There are a few vocal and well connected neighbors opposing this project because of a loss of a small number of public parking spaces. This stretch of King Street is a neighborhood street with mostly single family homes with driveways. The City of Alexandria observed about 95% of the parking spaces were vacant over a three month period this year. This unused public space should be utilized to make our streets safer for all. Kids should be able to bike to school, residents should be safe walking to the Metro station, and visitors should feel comfortable riding Capital Bikeshare to shop in Old Town.

There is a definite possibility that the vote will go against the bike lanes or be delayed. The opposition is vocal and motivated. Please attend the public meeting and support King Street Traffic Calming!

Transportation and Parking Board Hearing
Monday, February 24th, 7:30 pm (Tonight)
Council Chambers, City Hall (Market Square, King St at Royal St)
Info: http://www.alexandriava.gov/TrafficParkingBoard
You must sign up to testify by 7:45 p.m. – download the speaker form (pdf)

After tonight’s hearing, the Alexandria City Council will hold a public hearing in March and vote on this project. A favorable vote from the Traffic and Parking Board tonight will go along way to a vote to proceed from City Council. Tonight’s vote is important.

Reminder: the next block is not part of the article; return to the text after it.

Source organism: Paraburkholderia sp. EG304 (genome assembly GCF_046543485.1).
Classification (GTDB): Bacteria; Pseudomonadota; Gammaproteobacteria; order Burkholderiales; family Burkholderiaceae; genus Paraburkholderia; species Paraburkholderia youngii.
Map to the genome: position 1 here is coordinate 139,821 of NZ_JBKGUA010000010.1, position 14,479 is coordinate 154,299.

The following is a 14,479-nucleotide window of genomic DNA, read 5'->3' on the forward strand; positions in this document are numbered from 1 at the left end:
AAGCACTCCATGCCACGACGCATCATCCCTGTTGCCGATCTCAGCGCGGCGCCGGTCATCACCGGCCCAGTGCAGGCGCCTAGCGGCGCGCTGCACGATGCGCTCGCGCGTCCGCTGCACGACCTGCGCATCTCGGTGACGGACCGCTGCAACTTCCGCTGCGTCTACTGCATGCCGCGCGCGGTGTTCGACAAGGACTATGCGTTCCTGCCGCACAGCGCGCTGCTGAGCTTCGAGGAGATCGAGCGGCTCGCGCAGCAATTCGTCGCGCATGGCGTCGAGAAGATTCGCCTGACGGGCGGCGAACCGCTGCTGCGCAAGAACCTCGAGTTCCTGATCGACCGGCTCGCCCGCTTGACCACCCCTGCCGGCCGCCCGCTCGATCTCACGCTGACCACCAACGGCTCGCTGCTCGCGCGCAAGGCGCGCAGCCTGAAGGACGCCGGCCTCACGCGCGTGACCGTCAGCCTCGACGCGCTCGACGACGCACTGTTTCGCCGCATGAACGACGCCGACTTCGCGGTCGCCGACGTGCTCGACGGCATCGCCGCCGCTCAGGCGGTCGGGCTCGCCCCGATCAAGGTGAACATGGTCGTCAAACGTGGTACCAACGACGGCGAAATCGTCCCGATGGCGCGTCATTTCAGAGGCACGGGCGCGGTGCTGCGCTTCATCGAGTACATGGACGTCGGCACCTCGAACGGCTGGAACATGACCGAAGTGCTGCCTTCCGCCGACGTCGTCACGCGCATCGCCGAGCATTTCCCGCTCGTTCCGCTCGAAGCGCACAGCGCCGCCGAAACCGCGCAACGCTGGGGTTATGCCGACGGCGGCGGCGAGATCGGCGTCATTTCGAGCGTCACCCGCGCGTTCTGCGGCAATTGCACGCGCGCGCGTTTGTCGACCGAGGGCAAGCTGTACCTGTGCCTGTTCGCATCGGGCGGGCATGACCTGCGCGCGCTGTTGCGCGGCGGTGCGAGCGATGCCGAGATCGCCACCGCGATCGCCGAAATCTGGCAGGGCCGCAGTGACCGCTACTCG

Share with the City of Alexandria your personal experience biking, walking or driving on this stretch of King Street. If you cannot make tonight’s hearing, send an email to the Traffic and Parking Board in support of the King Street Traffic Calming.

King Street Bike Lanes Decision Appealed

king-street-is-the-missing-link

King Street is the missing link in the bicycle network. Bike lanes would connect the exciting and planned network. Source: City of Alexandria.

The Washington Post reported yesterday that the city of Alexandria will hold additional public meetings on the controversial King Street bike lanes. In December, Director Rich Brier wrote a letter to residents along King Street saying that he would direct his staff to proceed with the installation of the bike lanes. Residents upset with Brier’s decision are using a 50-year-old city law to appeal his decision.

Alexandria, in an effort to be transparent about the decision, will allow two additional opportunities to comment on the bike lane project. The first public hearing will be on Monday, Feb. 24 at 7:30 p.m. at the Traffic and Parking Board meeting. The Traffic and Parking Board will make a recommendation to the Alexandria city council. In November, 56 speakers testified at a TPB hearing; 38 spoke in favor of the bike lanes and 18 spoke in opposition. The TBP voted to defer its decision. The second public meeting will be at 9:30 a.m. on Sat., March 15  as part of the city council’s consideration of the TPB recommendation.